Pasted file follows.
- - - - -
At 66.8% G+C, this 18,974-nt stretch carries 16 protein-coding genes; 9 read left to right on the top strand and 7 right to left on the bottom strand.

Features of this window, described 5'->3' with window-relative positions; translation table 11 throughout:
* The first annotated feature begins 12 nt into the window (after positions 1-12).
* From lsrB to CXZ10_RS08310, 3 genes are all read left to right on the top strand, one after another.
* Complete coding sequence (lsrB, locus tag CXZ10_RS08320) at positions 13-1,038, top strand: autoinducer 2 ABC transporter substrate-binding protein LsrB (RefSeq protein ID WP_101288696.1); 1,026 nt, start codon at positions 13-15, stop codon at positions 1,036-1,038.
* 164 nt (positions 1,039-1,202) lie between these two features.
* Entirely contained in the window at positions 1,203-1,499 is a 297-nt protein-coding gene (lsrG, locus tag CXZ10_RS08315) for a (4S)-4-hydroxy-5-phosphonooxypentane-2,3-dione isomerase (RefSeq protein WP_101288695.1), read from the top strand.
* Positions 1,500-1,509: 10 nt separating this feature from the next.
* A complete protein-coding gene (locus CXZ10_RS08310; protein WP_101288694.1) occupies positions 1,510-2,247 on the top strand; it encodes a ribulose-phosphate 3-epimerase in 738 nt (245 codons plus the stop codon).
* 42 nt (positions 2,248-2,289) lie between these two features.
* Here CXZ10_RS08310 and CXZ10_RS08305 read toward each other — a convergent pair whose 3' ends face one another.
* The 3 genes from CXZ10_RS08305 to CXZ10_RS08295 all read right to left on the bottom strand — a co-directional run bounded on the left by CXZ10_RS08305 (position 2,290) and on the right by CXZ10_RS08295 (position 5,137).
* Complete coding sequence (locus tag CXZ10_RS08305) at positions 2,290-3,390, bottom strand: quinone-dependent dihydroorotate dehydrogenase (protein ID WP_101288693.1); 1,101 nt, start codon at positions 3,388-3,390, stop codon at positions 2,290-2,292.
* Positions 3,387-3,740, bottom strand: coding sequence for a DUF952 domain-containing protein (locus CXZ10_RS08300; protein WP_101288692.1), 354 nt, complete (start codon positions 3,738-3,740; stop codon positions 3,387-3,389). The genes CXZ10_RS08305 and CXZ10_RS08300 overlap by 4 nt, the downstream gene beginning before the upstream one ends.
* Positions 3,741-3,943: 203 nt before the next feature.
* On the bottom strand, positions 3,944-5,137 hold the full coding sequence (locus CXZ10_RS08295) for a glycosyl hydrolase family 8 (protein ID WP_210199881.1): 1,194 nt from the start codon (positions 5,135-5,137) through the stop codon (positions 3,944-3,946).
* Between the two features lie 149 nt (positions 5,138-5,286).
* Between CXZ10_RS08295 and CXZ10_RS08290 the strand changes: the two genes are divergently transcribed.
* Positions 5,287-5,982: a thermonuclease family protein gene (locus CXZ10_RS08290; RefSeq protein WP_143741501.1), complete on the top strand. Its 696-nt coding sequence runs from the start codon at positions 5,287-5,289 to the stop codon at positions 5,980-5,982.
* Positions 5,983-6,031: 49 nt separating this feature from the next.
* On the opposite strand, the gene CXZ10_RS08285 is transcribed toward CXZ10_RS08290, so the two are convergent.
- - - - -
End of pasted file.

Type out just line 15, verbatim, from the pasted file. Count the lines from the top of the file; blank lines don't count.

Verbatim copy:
* Positions 3,741-3,943: 203 nt before the next feature.